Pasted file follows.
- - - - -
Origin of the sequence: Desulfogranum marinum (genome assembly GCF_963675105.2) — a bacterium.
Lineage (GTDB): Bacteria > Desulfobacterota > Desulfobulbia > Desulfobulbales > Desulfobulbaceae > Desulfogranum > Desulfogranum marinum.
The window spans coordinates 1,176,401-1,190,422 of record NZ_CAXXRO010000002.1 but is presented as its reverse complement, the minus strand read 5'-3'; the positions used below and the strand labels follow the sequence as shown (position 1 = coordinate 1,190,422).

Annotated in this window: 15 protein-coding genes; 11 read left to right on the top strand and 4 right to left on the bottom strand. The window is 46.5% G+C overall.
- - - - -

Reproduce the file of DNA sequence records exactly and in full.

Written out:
Origin of the sequence: Desulfogranum marinum (genome assembly GCF_963675105.2) — a bacterium.
Lineage (GTDB): Bacteria > Desulfobacterota > Desulfobulbia > Desulfobulbales > Desulfobulbaceae > Desulfogranum > Desulfogranum marinum.
The window spans coordinates 1,176,401-1,190,422 of record NZ_CAXXRO010000002.1 but is presented as its reverse complement, the minus strand read 5'-3'; the positions used below and the strand labels follow the sequence as shown (position 1 = coordinate 1,190,422).

Annotated in this window: 15 protein-coding genes; 11 read left to right on the top strand and 4 right to left on the bottom strand. The window is 46.5% G+C overall.